Wednesday, March 18, 2015

Tantrums, Tantrums, Tantrums! No Drama Discipline Ch. 3

Baz, at about 14 months...
when I found this, I hugged him 5 years.

And we're back for Chapter 3: From Tantrum to Tranquility

      I feel the need to point out that I am only scratching the surface with these posts. I'm building a whole post on one or two quotes I've pulled from each chapter - and those are picked from the dozen or so that I copy out, but even then...I'd underline the whole book if that wouldn't be super confusing. I really, really think every parent can benefit from this book. So pick up your own copy and read along! I'd love to know what you think, too.

     So my favorite acronym from this chapter is this: HALT. As in: if your child is freaking out (or whining...or clinging...), take a moment to determine if he is Hungry, Angry, Lonely, or Tired. Think about how well you behave when you are one of those four things...and then, as the Husband likes to say, "debug your child." If you are aware of these things and head them off, then you can stop a tantrum before it starts.

     Example: the boys are two of those things every Saturday after swim lessons. I keep snack bars in the bag for them to snack on in the car on the way to lunch. A snack and a little rest in their carseats gets them through lunch without incident. The one time I didn't give Walter a snack in the car...I was that mom sitting outside of Red Robin telling her screaming child that we can go back inside after he's gotten all his screams out because I won't let him scream at the table. I can't stop the screams, but I can remove him from the table and sit with him so that Hungry and Tired doesn't turn into Hungry Tired and Lonely (feeling dismissed because I won't hang out with him when he's cranky.)

       Obviously - this doesn't always work and obviously misbehavior still happens. This is when the authors remind us to truly connect with our children:

"Fight the urge to punish, lecture, lay down the law, or even positively redirect right away. Instead, we need to connect....[this]moves them out of a reactive state and into a state where they can be more receptive to the lesson we want to teach and the healthy interactions we want to share with them." - pp 72-74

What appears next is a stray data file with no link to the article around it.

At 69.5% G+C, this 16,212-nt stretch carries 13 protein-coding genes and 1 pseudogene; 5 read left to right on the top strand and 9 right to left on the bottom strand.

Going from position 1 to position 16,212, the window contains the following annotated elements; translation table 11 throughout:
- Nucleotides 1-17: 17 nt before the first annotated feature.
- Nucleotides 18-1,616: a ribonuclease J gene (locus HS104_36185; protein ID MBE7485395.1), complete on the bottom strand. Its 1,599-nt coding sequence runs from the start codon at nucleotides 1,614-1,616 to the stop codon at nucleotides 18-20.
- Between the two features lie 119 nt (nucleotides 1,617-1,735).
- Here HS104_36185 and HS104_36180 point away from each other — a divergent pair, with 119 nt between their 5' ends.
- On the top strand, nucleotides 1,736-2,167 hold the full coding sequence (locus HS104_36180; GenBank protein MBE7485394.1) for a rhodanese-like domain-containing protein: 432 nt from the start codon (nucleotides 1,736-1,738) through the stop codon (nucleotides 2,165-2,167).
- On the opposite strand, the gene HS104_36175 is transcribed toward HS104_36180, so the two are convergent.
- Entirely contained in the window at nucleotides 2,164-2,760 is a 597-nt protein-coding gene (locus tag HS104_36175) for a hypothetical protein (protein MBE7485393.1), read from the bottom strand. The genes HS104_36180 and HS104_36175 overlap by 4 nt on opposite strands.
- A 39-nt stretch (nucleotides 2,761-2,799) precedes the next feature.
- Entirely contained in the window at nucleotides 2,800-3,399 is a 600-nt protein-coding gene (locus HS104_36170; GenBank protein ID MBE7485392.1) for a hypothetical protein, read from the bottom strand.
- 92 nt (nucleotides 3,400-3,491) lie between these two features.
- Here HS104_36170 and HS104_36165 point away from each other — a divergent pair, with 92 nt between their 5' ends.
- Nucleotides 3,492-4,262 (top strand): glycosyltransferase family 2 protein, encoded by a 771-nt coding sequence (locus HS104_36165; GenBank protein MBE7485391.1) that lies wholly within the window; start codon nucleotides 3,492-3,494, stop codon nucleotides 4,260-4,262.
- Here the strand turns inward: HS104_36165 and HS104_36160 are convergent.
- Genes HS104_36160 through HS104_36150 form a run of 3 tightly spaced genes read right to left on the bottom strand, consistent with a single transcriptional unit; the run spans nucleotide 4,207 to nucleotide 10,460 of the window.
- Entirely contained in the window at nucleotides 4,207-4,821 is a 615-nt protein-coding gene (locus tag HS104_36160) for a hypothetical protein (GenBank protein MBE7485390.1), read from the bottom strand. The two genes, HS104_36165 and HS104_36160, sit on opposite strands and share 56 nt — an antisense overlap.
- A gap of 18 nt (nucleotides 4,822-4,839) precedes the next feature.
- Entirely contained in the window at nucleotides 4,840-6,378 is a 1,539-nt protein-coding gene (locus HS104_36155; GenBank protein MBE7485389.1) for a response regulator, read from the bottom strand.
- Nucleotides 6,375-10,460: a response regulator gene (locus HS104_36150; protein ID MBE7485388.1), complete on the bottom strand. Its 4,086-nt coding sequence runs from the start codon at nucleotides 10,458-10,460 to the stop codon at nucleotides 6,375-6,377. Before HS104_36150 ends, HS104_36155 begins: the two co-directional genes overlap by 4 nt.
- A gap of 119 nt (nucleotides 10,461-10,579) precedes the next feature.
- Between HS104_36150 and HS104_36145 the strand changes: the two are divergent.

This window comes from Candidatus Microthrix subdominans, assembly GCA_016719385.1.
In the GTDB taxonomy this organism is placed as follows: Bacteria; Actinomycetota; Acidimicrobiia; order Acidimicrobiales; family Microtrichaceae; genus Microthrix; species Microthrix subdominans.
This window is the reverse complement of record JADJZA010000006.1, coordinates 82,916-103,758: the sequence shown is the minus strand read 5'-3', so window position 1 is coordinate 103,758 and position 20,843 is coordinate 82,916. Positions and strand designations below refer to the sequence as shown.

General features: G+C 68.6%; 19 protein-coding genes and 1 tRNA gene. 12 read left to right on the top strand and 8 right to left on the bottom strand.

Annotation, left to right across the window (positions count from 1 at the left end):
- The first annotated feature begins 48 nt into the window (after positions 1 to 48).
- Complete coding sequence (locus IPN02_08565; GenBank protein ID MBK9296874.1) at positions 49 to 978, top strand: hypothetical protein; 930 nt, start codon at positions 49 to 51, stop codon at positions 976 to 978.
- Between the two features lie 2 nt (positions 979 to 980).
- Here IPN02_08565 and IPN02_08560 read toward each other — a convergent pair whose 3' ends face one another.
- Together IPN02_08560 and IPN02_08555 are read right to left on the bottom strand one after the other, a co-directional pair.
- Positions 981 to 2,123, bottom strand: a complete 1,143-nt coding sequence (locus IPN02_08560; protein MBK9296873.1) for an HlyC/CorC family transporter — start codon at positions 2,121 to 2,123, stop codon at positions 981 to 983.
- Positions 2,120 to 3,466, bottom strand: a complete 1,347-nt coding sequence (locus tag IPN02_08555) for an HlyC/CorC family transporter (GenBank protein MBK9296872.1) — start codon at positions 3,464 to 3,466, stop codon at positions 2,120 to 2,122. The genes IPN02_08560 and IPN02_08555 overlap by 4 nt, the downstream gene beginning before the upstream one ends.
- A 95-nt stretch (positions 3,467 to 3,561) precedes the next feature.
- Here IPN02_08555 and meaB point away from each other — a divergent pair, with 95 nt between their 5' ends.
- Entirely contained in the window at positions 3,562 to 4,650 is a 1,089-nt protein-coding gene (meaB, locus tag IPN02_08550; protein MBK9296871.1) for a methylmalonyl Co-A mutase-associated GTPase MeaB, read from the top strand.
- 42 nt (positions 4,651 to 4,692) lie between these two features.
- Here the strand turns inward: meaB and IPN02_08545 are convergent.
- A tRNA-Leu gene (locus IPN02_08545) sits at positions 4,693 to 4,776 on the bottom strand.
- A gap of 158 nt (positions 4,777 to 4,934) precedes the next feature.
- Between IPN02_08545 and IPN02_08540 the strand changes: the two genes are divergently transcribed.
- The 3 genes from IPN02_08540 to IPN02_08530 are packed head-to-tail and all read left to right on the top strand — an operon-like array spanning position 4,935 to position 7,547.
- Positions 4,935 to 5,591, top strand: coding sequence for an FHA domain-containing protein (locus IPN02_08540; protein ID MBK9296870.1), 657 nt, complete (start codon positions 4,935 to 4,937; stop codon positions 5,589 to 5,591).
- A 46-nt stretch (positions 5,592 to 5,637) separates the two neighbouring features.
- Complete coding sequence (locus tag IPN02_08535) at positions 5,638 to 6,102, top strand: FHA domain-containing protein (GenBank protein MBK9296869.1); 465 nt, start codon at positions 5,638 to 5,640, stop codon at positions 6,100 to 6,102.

Walter's reaction when I say "show me your mad face!" 
     A little bit later in the chapter they bring up what every critic of non-punitive discipline brings up: by not laying down the law (or even just spanking as an automatic response - I've heard that, haven't you?) you are spoiling your child. However, spoiling does happen. We all know what happens to children who are truly spoiled: they grow up to be entitled douchebags. And no one wants that.

"Spoiled children often grow up to be unhappy, because people in the real world don't respond to their every whim." - p. 91

So - how do you connect without spoiling? Connect, connect, connect.

"Connection is about walking through the hard times with our children being there for them when they're emotionally suffering, just like we would if they scraped their knee and were physically suffering." - p. 92 

We call this "Bereaved Planking" and it's a universal
toddler response to...anything they don't want to hear.
        Being aware, being proactive, and sitting with them while they let it all out - whether it's a broken heart or unbearable frustration or just pure anger - while they won't always get what they want, they'll get what they need: you, holding their hand when they need it. (Or, if you've read that poem - a place in their life where there's only one pair of footsteps in the sand.)

       Like I said above - this is the just the tip of the iceberg and I heartily recommend reading the entire book. We'll talk more about connection in chapter 4 (and the rest of the book, I presume.)

     Oh, and for those who think "I'll just ignore the tantrum and it'll go away" - I suggest you read this blog, on the author's home page.

I'm going to end this with a quote I can't attribute...but it's one of my favorites so if you know the source please let me know! (It's also possible I'm fully misquoting...)

You spoil a child the same way you spoil fruit: put it in the other room and forget about it.

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